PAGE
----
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Investigation of forces at the low back modeled with input of measured hand forces during the pull phase of a lifting task.
Advances in industrial ergonomics and safety III. Karwowski W, Yates JW, Mital A, eds. New York: Taylor and Francis, 1991 May; 3:279-283
Forces at the low back region exerted during a floor to knuckle height lifting task were investigated using a biomechanical model which used hand forces applied to the load as additional input. Five young men participated. Two experiments were designed to investigate the effects of speed of lift (normal and fast), frequency of lift, load in terms of percent maximum acceptable weight of lift (MAWL), and weight on the measured peak hand forces applied to the load. Lift frequencies were 1, 4, and 8 lifts per minute. Load was 35, 60 or 85% MAWL. Weights were 6.25, 10.91, 15.45, 20.00, and 24.77 kilograms. Strain gauges were used to measure the loads, and synchronized with a video camera system. Kinematic, anthropometric and load data, as well as hand forces, and forces at L5/S1 were calculated using the Dynalift model. Results showed that the peak measured hand forces did not carry through to affect L5/S1 compression and shear for each of the lifting conditions, but in the model, the introduction of hand forces caused a corresponding peak in L5/S1 compression and shear forces. Lifting only 35% MAWL at fast speed resulted in dangerous compression forces with respect to the tolerance limit of the spine. The increase in peak magnitude of compression and shear when modeled with input of measured hand forces was significant for fast speeds of lifts. The authors conclude that measured hand forces are greater than modeled hand forces, and that peaks in hand forces result in increases in shear and compression forces at L5/S1.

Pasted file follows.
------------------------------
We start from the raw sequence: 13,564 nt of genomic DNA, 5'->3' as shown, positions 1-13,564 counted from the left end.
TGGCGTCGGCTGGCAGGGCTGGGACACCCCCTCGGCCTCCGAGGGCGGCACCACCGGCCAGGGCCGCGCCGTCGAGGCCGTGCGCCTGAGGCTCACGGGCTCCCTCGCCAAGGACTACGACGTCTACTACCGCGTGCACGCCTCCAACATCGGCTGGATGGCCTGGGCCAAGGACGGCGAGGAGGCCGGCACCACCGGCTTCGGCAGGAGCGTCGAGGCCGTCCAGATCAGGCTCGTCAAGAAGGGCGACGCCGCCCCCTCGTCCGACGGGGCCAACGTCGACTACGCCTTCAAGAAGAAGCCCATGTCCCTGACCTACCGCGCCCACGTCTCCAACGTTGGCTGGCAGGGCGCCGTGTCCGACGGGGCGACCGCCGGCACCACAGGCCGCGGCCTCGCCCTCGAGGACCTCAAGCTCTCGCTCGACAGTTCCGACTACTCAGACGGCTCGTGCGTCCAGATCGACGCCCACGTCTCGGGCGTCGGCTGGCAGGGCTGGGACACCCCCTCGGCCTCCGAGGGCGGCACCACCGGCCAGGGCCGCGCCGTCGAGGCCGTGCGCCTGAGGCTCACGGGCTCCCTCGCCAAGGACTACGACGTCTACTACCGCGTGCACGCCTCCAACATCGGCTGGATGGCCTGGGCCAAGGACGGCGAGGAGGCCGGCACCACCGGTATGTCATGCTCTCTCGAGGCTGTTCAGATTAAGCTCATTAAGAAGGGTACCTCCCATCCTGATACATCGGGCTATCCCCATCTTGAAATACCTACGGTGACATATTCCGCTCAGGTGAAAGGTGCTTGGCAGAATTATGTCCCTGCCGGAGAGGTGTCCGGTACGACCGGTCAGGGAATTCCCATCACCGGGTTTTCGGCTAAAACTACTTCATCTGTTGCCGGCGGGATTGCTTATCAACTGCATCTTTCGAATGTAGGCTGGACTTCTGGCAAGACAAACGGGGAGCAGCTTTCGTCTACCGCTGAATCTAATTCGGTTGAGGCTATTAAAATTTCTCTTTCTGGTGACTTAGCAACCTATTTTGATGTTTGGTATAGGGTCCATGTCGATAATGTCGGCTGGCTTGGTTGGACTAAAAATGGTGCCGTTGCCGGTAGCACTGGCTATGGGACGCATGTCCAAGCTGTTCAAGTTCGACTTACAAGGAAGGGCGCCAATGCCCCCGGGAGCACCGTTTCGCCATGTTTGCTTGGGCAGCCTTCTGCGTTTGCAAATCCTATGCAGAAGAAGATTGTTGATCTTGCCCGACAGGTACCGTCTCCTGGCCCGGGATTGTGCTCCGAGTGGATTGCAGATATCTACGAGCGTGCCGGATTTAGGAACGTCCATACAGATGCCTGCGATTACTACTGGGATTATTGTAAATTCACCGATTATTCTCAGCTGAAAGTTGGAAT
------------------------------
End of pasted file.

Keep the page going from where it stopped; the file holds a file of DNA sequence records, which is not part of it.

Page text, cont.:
NIOSH-Grant; Musculoskeletal-system-disorders; Back-injuries; Biomechanics; Ergonomics; Mathematical-models; Manual-lifting; Physical-stress; Skeletal-stress
Industrial Engineering Texas Tech University PO Box 4130 Lubbock, TX 79409
Karwowski-W; Yates-JW; Mital-A
Advances in industrial ergonomics and safety III. Proceedings of the Annual International Industrial Ergonomics and Safety Conference held in Lake Tahoe, Nevada, 10-14 June 1991. The Official Conference of the International Foundation for Industrial Ergonomics and Safety Research
Texas Tech University, Lubbock, Texas
Page last reviewed: March 11, 2019
Content source: National Institute for Occupational Safety and Health Education and Information Division